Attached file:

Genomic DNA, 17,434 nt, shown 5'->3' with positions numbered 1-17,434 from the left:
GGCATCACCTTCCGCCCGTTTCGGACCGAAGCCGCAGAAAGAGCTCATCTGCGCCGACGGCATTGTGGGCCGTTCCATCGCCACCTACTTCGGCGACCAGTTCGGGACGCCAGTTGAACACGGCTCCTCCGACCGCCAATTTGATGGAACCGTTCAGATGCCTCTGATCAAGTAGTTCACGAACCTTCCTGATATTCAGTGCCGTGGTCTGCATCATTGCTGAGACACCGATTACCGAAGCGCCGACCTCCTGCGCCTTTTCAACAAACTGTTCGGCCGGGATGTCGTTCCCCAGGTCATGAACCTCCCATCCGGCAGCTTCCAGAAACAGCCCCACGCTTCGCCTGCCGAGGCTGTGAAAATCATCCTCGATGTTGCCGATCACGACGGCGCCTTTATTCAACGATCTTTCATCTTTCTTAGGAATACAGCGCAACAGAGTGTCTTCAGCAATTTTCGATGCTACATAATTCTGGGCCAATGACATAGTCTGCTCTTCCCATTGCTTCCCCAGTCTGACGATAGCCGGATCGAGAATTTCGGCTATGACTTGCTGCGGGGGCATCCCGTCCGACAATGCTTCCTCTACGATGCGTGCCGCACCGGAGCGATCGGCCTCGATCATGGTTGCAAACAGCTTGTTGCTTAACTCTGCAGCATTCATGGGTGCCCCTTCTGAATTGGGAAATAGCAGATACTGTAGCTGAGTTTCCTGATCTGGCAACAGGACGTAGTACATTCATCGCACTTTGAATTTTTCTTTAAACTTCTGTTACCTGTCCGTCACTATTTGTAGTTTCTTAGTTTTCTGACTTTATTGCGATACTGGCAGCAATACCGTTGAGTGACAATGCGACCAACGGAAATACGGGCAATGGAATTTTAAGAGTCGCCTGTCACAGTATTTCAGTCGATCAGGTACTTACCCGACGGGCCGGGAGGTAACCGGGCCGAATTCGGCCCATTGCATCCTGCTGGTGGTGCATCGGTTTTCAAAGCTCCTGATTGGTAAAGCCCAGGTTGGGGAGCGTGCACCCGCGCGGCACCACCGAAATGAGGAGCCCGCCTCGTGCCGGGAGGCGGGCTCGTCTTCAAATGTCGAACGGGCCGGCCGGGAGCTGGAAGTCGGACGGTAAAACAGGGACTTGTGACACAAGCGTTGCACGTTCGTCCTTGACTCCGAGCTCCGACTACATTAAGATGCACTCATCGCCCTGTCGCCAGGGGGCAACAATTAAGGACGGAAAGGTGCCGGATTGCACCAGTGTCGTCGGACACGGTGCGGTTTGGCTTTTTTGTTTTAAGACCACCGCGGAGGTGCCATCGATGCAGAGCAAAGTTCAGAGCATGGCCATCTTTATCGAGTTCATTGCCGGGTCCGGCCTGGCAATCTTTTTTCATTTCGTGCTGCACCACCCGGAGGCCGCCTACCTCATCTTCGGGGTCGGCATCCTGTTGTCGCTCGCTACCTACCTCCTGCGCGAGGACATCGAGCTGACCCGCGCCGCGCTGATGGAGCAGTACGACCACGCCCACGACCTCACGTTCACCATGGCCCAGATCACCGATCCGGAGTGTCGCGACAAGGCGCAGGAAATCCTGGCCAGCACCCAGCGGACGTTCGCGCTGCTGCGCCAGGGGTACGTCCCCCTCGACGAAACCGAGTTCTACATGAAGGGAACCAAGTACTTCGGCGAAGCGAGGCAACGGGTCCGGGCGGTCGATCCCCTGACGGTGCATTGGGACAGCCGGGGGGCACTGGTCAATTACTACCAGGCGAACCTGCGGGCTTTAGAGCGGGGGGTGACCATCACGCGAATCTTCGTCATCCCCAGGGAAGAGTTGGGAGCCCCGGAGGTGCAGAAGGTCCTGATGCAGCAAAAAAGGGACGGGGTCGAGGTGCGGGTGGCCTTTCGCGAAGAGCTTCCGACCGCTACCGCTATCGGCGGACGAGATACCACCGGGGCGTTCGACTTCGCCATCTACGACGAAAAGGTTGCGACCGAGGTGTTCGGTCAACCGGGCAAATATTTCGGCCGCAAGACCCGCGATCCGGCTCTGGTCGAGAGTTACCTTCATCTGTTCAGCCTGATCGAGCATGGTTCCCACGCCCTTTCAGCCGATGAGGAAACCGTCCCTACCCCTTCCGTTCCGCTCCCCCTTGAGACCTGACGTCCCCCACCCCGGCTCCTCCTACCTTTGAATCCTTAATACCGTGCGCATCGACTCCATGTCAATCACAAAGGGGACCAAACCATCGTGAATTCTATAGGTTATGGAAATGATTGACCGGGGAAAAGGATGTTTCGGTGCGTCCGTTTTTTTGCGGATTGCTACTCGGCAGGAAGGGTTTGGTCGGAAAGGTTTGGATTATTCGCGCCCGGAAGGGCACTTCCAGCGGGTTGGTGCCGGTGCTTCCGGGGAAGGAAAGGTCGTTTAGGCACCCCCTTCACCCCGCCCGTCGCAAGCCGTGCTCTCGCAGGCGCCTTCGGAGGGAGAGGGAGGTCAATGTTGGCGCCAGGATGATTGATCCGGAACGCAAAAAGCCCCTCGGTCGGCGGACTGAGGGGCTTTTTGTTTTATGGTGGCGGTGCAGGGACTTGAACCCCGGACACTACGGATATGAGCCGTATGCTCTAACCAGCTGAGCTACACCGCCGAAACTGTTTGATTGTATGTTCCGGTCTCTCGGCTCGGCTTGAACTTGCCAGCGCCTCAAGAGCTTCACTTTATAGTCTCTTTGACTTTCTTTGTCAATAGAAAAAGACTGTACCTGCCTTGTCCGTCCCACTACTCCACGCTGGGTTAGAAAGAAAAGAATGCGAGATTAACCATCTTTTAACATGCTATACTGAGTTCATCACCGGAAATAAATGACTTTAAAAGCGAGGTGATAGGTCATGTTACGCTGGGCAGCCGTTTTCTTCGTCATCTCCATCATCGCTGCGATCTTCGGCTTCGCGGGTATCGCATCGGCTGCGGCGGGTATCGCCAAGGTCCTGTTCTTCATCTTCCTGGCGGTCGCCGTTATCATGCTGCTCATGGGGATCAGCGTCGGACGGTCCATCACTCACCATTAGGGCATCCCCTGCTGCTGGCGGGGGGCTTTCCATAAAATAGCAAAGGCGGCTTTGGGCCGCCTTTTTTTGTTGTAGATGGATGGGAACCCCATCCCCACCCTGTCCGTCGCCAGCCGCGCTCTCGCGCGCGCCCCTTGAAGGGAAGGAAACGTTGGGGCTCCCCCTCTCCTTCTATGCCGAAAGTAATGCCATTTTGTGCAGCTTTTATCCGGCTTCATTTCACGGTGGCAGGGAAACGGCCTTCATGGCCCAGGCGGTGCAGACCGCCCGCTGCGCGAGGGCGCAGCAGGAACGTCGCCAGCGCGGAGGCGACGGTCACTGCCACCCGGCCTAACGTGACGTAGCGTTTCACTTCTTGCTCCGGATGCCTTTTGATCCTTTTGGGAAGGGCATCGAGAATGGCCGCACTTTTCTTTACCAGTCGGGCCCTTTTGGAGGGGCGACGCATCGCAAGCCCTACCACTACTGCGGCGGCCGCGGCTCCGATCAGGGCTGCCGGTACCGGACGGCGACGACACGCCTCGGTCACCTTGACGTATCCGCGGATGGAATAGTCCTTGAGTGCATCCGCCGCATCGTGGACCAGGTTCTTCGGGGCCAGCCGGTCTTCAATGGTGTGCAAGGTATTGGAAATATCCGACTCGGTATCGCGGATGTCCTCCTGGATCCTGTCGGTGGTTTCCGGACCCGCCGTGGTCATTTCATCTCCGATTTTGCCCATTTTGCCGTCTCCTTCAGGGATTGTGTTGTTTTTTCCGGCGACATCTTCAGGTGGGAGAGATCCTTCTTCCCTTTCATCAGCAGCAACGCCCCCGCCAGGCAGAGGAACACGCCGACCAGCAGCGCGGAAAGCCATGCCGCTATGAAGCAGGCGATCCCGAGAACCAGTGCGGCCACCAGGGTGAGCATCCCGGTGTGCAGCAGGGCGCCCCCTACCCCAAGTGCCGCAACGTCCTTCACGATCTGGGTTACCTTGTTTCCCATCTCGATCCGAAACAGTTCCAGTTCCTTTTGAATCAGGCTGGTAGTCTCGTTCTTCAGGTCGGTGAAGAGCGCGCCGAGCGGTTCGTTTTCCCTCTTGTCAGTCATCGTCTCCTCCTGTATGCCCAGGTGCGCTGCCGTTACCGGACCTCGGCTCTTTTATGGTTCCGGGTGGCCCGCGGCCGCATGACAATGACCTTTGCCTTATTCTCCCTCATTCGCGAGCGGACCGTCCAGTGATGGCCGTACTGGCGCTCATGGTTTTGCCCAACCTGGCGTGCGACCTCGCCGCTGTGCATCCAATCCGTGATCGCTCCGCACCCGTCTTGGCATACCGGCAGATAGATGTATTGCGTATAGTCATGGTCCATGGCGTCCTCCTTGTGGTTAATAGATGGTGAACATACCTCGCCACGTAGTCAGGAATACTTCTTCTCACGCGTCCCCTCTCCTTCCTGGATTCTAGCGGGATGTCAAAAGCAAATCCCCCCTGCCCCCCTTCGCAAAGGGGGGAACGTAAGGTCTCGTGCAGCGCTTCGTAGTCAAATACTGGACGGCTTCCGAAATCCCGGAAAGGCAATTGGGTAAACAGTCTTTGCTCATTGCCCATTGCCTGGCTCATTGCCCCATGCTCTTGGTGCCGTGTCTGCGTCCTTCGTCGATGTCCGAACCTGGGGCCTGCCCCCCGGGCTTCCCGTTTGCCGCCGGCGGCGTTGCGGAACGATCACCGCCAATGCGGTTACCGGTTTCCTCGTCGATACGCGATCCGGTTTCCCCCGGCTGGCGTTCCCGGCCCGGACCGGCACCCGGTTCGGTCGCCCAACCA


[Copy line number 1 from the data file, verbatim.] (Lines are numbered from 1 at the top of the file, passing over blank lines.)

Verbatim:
Genomic DNA, 17,434 nt, shown 5'->3' with positions numbered 1-17,434 from the left: